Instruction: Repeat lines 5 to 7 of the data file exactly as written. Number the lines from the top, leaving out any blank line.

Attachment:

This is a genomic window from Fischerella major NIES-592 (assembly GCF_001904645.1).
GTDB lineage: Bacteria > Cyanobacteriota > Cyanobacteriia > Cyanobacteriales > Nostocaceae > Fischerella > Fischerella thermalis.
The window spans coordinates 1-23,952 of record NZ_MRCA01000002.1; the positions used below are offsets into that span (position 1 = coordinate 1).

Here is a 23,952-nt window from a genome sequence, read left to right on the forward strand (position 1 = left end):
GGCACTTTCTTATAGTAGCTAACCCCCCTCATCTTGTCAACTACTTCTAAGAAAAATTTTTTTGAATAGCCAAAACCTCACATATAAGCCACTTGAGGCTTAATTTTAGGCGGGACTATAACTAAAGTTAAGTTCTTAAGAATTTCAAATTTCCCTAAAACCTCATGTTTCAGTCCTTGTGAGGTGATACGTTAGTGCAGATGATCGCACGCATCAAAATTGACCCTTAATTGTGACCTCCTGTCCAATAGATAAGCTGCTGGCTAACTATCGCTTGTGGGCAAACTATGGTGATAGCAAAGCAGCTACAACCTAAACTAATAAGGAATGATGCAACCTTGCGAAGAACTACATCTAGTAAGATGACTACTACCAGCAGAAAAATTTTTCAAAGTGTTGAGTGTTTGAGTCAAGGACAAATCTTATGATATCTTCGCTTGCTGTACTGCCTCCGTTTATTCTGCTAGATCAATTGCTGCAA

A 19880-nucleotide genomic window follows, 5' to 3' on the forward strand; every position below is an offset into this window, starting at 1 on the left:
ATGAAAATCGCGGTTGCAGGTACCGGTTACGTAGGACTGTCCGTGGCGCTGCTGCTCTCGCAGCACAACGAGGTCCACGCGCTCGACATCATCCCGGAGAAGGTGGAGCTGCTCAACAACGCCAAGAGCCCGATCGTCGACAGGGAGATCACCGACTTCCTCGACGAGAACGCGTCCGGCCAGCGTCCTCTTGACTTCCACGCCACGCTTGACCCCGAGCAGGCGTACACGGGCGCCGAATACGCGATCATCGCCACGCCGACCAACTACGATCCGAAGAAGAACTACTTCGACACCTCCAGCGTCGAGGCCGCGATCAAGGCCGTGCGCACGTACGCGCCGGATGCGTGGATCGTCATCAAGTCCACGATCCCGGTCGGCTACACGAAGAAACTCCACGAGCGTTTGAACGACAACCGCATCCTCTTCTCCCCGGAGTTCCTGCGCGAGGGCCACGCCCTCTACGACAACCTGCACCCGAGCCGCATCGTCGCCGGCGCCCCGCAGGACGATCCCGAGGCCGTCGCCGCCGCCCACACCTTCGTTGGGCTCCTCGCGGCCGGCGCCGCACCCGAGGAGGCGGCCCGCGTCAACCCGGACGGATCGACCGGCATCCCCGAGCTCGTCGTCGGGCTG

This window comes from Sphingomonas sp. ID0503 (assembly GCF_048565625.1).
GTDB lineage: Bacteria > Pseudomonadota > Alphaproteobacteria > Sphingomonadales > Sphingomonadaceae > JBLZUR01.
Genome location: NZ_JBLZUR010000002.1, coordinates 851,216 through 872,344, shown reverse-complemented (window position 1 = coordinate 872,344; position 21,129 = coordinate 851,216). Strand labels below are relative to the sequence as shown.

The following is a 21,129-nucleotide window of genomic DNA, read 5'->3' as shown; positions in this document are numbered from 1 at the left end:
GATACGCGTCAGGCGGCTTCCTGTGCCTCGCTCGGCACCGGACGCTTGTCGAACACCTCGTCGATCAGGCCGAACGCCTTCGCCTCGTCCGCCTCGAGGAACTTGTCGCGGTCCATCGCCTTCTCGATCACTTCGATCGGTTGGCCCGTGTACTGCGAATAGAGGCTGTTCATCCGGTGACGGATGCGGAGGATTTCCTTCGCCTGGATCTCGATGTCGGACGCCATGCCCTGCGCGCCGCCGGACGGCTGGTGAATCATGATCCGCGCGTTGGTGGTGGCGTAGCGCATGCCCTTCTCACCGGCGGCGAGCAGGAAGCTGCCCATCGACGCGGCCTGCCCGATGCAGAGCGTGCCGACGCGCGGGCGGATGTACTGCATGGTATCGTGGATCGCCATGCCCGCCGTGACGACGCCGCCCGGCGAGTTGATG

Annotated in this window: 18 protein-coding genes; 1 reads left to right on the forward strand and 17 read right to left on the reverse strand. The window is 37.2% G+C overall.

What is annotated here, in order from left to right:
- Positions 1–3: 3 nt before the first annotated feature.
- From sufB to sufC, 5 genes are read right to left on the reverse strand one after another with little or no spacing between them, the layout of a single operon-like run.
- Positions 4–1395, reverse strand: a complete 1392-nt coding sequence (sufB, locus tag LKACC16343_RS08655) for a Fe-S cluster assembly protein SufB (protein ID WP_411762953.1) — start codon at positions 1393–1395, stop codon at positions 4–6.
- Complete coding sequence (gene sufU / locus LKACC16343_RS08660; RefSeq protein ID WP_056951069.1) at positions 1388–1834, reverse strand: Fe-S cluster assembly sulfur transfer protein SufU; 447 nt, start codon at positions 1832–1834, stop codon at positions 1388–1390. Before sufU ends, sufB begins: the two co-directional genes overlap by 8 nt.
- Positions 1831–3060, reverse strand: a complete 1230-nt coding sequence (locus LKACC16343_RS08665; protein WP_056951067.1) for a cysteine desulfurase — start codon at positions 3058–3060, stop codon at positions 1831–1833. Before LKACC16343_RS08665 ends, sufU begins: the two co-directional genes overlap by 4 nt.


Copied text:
GGCACTTTCTTATAGTAGCTAACCCCCCTCATCTTGTCAACTACTTCTAAGAAAAATTTTTTTGAATAGCCAAAACCTCACATATAAGCCACTTGAGGCTTAATTTTAGGCGGGACTATAACTAAAGTTAAGTTCTTAAGAATTTCAAATTTCCCTAAAACCTCATGTTTCAGTCCTTGTGAGGTGATACGTTAGTGCAGATGATCGCACGCATCAAAATTGACCCTTAATTGTGACCTCCTGTCCAATAGATAAGCTGCTGGCTAACTATCGCTTGTGGGCAAACTATGGTGATAGCAAAGCAGCTACAACCTAAACTAATAAGGAATGATGCAACCTTGCGAAGAACTACATCTAGTAAGATGACTACTACCAGCAGAAAAATTTTTCAAAGTGTTGAGTGTTTGAGTCAAGGACAAATCTTATGATATCTTCGCTTGCTGTACTGCCTCCGTTTATTCTGCTAGATCAATTGCTGCAA

A 19880-nucleotide genomic window follows, 5' to 3' on the forward strand; every position below is an offset into this window, starting at 1 on the left:
ATGAAAATCGCGGTTGCAGGTACCGGTTACGTAGGACTGTCCGTGGCGCTGCTGCTCTCGCAGCACAACGAGGTCCACGCGCTCGACATCATCCCGGAGAAGGTGGAGCTGCTCAACAACGCCAAGAGCCCGATCGTCGACAGGGAGATCACCGACTTCCTCGACGAGAACGCGTCCGGCCAGCGTCCTCTTGACTTCCACGCCACGCTTGACCCCGAGCAGGCGTACACGGGCGCCGAATACGCGATCATCGCCACGCCGACCAACTACGATCCGAAGAAGAACTACTTCGACACCTCCAGCGTCGAGGCCGCGATCAAGGCCGTGCGCACGTACGCGCCGGATGCGTGGATCGTCATCAAGTCCACGATCCCGGTCGGCTACACGAAGAAACTCCACGAGCGTTTGAACGACAACCGCATCCTCTTCTCCCCGGAGTTCCTGCGCGAGGGCCACGCCCTCTACGACAACCTGCACCCGAGCCGCATCGTCGCCGGCGCCCCGCAGGACGATCCCGAGGCCGTCGCCGCCGCCCACACCTTCGTTGGGCTCCTCGCGGCCGGCGCCGCACCCGAGGAGGCGGCCCGCGTCAACCCGGACGGATCGACCGGCATCCCCGAGCTCGTCGTCGGGCTG